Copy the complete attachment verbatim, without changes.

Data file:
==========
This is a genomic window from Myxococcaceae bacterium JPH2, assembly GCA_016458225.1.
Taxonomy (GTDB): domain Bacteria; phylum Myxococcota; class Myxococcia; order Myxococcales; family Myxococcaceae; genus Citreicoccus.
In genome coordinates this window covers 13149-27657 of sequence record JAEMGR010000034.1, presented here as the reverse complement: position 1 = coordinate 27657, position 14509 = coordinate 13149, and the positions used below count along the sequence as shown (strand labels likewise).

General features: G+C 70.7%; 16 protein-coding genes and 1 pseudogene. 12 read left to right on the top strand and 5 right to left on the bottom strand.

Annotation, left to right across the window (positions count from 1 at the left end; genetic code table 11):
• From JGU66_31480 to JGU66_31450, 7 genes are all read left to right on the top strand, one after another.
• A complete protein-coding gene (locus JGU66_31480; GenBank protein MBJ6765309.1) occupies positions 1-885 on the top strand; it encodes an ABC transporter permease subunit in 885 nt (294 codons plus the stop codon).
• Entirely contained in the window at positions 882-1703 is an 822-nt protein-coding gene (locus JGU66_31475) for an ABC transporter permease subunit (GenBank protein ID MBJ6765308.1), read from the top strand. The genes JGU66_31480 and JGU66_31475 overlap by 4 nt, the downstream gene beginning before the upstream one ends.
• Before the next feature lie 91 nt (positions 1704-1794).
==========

This is a genomic window from Myxococcaceae bacterium JPH2, assembly GCA_016458225.1.
Taxonomy (GTDB): domain Bacteria; phylum Myxococcota; class Myxococcia; order Myxococcales; family Myxococcaceae; genus Citreicoccus.
In genome coordinates this window covers 13149-27657 of sequence record JAEMGR010000034.1, presented here as the reverse complement: position 1 = coordinate 27657, position 14509 = coordinate 13149, and the positions used below count along the sequence as shown (strand labels likewise).

General features: G+C 70.7%; 16 protein-coding genes and 1 pseudogene. 12 read left to right on the top strand and 5 right to left on the bottom strand.

Annotation, left to right across the window (positions count from 1 at the left end; genetic code table 11):
• From JGU66_31480 to JGU66_31450, 7 genes are all read left to right on the top strand, one after another.
• A complete protein-coding gene (locus JGU66_31480; GenBank protein MBJ6765309.1) occupies positions 1-885 on the top strand; it encodes an ABC transporter permease subunit in 885 nt (294 codons plus the stop codon).
• Entirely contained in the window at positions 882-1703 is an 822-nt protein-coding gene (locus JGU66_31475) for an ABC transporter permease subunit (GenBank protein ID MBJ6765308.1), read from the top strand. The genes JGU66_31480 and JGU66_31475 overlap by 4 nt, the downstream gene beginning before the upstream one ends.
• Before the next feature lie 91 nt (positions 1704-1794).